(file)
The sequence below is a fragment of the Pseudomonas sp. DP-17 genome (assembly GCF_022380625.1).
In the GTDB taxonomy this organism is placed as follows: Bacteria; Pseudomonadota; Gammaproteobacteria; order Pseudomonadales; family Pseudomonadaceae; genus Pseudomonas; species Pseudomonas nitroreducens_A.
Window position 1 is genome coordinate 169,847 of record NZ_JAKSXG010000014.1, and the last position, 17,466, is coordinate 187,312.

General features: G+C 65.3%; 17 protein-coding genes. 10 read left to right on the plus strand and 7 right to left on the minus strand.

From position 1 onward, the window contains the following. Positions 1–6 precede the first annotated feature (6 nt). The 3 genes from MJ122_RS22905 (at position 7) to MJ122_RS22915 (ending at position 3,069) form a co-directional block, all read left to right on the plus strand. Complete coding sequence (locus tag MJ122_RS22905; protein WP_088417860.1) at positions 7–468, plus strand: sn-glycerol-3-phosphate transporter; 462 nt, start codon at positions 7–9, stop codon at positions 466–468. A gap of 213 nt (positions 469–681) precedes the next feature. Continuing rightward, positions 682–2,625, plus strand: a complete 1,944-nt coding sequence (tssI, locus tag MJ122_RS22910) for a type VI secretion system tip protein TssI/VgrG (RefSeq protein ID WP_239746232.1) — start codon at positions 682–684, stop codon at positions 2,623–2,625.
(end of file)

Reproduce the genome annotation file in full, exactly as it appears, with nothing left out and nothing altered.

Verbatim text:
The sequence below is a fragment of the Pseudomonas sp. DP-17 genome (assembly GCF_022380625.1).
In the GTDB taxonomy this organism is placed as follows: Bacteria; Pseudomonadota; Gammaproteobacteria; order Pseudomonadales; family Pseudomonadaceae; genus Pseudomonas; species Pseudomonas nitroreducens_A.
Window position 1 is genome coordinate 169,847 of record NZ_JAKSXG010000014.1, and the last position, 17,466, is coordinate 187,312.

General features: G+C 65.3%; 17 protein-coding genes. 10 read left to right on the plus strand and 7 right to left on the minus strand.

From position 1 onward, the window contains the following. Positions 1–6 precede the first annotated feature (6 nt). The 3 genes from MJ122_RS22905 (at position 7) to MJ122_RS22915 (ending at position 3,069) form a co-directional block, all read left to right on the plus strand. Complete coding sequence (locus tag MJ122_RS22905; protein WP_088417860.1) at positions 7–468, plus strand: sn-glycerol-3-phosphate transporter; 462 nt, start codon at positions 7–9, stop codon at positions 466–468. A gap of 213 nt (positions 469–681) precedes the next feature. Continuing rightward, positions 682–2,625, plus strand: a complete 1,944-nt coding sequence (tssI, locus tag MJ122_RS22910) for a type VI secretion system tip protein TssI/VgrG (RefSeq protein ID WP_239746232.1) — start codon at positions 682–684, stop codon at positions 2,623–2,625.